After years on the run to evade justice, a member of former Ethiopian ruler Mengistu Haile Mariam’s government will face trial for his role in the 1970s genocide in the country.
Eshetu Alemu will be tried in Netherlands for war crimes committed in Ethiopia in the late 1970s. He is scheduled to appear in court on November 21, 2016, the Dutch Public Prosecutor’s Office has announced. Alemu has already been convicted and sentenced to death in Ethiopia.
Alemu was serving as a member of the Provisional Military Administrative Council during the reign of called the Dergue. Ethiopia’s 12-year trial of former Dergue officials concluded on December 12, 2006, with the conviction of Mariam and 56 other members of his Communist regime on charges of genocide and murder.
During their 17-year reign, the Dergue killed an estimated 50,000 dissident students, political opponents, and members of the Ethiopian middle class. The Dergue officials faced charges relating to alleged atrocities committed during the 1977-78 ‘Red Terror’, when tens of thousands were killed or disappeared as former Communist dictator Mengistu sought to turn Ethiopia into a Soviet-style workers’ paradise.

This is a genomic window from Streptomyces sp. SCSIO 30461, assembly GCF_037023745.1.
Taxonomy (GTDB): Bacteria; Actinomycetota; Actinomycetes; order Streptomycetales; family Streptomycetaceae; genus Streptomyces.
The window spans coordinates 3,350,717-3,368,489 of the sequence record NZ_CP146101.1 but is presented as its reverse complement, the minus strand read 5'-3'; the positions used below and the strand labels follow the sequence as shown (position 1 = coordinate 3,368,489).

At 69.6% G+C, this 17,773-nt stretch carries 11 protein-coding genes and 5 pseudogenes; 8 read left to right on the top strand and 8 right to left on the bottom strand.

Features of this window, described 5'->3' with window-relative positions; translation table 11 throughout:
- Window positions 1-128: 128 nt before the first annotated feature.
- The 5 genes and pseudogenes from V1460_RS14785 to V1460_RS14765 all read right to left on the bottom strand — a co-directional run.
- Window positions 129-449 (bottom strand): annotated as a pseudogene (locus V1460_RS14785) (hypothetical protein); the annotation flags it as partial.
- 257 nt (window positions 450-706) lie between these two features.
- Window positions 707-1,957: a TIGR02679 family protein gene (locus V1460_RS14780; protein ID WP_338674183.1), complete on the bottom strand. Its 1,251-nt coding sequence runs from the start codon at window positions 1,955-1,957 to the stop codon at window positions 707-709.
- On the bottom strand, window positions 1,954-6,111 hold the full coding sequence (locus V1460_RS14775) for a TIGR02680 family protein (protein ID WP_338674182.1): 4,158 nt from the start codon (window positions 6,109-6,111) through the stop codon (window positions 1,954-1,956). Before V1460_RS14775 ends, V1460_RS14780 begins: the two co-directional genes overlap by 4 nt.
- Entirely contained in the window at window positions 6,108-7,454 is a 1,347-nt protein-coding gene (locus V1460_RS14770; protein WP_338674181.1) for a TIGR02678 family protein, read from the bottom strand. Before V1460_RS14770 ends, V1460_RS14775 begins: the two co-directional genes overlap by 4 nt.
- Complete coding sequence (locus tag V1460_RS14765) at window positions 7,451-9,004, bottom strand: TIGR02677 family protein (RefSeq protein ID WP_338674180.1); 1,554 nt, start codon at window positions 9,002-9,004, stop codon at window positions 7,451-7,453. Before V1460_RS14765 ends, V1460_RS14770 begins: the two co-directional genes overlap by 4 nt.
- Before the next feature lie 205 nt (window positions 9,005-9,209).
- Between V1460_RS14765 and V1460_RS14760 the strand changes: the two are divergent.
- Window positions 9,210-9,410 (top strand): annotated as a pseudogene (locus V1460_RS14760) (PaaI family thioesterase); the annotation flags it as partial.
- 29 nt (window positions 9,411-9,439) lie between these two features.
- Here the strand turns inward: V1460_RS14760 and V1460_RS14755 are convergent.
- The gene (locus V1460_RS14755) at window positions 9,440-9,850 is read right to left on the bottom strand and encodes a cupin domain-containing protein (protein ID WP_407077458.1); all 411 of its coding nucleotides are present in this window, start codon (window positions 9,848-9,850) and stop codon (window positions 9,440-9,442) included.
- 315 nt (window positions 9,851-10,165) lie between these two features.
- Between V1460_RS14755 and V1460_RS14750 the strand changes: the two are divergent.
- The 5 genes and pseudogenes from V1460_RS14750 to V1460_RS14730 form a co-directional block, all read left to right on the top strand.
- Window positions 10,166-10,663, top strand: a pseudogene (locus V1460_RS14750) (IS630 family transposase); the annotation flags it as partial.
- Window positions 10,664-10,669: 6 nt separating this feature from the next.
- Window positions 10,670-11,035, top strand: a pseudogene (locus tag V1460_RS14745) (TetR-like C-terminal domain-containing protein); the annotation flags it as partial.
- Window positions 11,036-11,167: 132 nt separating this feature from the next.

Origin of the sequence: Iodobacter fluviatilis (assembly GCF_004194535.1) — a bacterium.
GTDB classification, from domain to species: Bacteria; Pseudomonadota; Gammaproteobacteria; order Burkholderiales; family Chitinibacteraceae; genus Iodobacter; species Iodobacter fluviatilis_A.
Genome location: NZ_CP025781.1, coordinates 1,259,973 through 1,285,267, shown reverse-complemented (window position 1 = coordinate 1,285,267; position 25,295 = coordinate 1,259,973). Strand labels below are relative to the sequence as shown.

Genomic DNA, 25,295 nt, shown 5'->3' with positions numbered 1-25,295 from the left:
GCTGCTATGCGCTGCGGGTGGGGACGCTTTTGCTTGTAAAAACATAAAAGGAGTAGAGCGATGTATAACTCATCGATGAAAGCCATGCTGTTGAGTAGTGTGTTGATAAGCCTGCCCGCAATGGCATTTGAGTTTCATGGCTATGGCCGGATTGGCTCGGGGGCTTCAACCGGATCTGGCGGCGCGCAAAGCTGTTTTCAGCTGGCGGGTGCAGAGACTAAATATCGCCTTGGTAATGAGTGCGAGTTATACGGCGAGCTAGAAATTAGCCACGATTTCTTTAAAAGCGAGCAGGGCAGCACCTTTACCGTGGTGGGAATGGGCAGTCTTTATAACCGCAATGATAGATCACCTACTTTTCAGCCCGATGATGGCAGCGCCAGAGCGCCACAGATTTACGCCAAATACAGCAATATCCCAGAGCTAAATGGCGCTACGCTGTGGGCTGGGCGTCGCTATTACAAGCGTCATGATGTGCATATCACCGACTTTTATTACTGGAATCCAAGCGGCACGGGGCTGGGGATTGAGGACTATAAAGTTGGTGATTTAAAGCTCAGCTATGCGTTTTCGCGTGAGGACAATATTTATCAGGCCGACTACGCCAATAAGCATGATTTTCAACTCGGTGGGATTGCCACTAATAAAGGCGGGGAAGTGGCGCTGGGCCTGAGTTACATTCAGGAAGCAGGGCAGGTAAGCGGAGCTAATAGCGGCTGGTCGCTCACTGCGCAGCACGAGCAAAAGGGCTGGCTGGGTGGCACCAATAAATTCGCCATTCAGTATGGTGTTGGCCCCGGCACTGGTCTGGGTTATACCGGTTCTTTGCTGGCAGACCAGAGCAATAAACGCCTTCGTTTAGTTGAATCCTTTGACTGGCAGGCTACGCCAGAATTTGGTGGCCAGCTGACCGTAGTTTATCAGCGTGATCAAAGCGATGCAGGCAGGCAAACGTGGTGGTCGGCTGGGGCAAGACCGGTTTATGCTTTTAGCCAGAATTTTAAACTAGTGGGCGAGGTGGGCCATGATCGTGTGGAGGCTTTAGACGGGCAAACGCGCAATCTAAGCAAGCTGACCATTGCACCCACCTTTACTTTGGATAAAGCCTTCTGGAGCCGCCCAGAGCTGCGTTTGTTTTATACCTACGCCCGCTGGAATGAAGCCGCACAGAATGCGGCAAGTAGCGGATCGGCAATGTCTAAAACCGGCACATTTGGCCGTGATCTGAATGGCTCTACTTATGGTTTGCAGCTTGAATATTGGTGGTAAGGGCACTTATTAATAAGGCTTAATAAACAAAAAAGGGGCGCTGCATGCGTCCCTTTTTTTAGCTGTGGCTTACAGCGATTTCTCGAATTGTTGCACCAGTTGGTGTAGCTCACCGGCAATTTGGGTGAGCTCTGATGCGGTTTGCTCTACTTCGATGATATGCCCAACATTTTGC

According to Human Rights Watch, the Red Terror was a campaign of urban counter-insurgency waged in the main cities of Ethiopia, notably Addis Ababa, between 1976 and 1978. The name ‘Red Terror’ was officially used by the government, and it accurately reflects the way in which excessive violence was used to terrify the population and eliminate dissent. It was one of the most systematic uses of mass murder by the state ever witnessed in Africa.
The number of those who died in the Red Terror is not known — it is certainly well in excess of 10,000. Ethiopia’s courts have convicted 1,018 people since 1994 for participating in the ‘Red Terror’.
Alemu is among the dozens of the dreaded council’s members who fled into exile.
Read: Historical perspective on the Red Terror: